As this optimal amplitude is elucidated during experimentation of EIS parameters, another check on linearity can be done by observing the ratio of input and output amplitudes.  For example, if the input amplitude is doubled and the output amplitude does not also double, the linearity condition is not likely satisfied.
Finally, perhaps the most obvious indication of a lack of linearity can be quickly determined by the shape of the Lissajous plot.  Figure 4 shows examples of Lissajous plots for linear systems, and examples of distorted Lissajous plots from nonlinear systems are shown in Figure 5.  Some commercial software packages display Lissajous plots as they occur live during an EIS experiment.  In these cases, the user can rapidly determine if the system is displaying nonlinear behavior and cancel the test if necessary.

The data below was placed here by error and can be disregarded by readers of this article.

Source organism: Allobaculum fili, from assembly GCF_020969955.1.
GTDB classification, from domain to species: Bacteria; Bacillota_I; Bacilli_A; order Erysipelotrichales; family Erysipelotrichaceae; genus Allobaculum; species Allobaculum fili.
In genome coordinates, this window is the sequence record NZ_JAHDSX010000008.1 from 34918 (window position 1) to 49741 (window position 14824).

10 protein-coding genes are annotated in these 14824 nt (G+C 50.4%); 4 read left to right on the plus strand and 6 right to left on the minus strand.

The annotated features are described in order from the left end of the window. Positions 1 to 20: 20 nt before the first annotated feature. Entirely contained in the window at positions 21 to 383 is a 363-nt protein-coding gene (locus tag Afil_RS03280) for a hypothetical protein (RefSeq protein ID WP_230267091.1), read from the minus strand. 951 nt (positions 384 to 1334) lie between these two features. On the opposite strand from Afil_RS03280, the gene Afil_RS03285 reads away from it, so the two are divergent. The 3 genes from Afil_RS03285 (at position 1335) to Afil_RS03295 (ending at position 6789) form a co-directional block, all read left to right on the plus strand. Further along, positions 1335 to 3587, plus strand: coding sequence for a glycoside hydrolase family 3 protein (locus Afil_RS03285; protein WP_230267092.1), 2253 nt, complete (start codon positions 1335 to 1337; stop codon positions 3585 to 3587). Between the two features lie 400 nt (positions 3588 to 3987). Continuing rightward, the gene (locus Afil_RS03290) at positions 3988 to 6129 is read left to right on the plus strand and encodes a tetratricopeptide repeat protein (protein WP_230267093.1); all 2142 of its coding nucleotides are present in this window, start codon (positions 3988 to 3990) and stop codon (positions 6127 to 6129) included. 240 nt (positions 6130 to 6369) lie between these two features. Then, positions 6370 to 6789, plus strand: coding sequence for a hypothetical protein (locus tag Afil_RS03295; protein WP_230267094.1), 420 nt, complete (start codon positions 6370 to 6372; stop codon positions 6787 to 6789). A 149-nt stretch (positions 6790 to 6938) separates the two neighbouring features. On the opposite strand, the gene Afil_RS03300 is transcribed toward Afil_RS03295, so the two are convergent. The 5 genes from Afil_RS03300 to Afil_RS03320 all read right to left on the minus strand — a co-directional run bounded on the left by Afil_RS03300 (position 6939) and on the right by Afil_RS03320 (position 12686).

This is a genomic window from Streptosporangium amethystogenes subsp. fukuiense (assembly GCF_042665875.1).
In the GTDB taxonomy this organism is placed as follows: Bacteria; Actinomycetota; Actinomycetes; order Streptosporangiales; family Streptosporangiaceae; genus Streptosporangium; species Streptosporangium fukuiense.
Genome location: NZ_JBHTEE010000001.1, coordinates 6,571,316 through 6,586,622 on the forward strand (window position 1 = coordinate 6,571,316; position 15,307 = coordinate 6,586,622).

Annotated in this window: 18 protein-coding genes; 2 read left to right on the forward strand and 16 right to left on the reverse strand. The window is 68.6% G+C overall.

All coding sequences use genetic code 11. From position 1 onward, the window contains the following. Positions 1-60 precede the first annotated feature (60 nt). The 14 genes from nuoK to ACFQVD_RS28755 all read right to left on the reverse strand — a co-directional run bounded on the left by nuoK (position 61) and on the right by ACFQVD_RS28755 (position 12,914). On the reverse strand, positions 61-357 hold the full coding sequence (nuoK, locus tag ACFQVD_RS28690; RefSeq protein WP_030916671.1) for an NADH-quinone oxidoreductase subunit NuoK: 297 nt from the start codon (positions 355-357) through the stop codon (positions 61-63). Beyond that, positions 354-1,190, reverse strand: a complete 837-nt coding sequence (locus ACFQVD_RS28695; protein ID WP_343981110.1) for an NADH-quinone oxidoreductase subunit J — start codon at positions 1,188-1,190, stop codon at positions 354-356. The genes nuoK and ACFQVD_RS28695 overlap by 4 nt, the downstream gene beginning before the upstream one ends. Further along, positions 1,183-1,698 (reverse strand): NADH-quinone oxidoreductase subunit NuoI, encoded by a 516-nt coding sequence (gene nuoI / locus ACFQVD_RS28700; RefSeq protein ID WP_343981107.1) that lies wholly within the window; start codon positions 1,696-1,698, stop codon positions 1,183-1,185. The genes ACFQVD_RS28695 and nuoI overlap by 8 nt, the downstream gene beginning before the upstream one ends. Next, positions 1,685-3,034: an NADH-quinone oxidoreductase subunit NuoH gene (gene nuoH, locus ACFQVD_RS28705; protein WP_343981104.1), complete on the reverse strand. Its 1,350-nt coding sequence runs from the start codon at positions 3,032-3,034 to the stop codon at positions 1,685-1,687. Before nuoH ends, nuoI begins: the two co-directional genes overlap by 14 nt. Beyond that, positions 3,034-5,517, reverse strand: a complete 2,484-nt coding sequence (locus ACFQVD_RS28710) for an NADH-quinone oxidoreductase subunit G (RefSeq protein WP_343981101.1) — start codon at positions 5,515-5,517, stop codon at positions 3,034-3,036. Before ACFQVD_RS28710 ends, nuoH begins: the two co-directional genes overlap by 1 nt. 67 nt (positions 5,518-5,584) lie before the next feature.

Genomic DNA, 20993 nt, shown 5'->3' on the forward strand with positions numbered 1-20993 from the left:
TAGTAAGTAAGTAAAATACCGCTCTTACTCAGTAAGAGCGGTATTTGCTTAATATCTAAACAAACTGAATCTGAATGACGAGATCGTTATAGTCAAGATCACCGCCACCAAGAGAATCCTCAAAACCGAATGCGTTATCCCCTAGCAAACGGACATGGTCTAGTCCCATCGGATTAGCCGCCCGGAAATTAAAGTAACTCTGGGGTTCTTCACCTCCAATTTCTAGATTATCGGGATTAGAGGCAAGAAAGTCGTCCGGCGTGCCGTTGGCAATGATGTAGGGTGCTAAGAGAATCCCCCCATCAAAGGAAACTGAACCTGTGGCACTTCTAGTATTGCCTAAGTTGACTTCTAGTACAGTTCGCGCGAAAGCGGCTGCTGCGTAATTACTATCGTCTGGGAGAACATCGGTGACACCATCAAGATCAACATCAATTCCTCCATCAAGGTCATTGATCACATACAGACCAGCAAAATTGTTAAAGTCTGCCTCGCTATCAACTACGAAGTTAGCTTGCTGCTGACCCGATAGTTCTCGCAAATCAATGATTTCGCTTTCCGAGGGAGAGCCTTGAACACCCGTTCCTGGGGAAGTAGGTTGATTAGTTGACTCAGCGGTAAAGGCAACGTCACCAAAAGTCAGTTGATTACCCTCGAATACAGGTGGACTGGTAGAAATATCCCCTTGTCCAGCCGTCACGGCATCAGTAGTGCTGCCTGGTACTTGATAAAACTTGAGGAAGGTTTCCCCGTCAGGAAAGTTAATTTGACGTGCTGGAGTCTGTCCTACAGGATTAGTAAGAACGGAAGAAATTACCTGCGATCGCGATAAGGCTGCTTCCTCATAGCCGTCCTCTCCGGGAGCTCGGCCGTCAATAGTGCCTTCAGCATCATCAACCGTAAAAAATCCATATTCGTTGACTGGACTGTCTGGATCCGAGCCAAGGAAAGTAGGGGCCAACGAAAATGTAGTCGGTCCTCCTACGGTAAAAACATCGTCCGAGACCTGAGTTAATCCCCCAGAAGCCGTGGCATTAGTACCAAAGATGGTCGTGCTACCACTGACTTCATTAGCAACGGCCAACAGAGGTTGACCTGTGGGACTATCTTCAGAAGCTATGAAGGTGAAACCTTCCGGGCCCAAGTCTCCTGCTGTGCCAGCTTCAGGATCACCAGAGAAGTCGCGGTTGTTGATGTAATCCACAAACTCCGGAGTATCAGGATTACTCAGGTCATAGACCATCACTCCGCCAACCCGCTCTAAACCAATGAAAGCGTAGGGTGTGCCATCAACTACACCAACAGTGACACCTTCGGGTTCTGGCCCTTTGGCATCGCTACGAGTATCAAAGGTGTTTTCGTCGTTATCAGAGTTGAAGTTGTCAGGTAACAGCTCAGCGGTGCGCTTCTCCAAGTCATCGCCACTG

EIS Lissajous Plots for Linear Systems

Figure 4. Examples of Typical Lissajous Plots for Linear Systems

EIS Lissajous Plots for Nonlinear Systems

Figure 5. Examples of Typical Lissajous Plots for Nonlinear Systems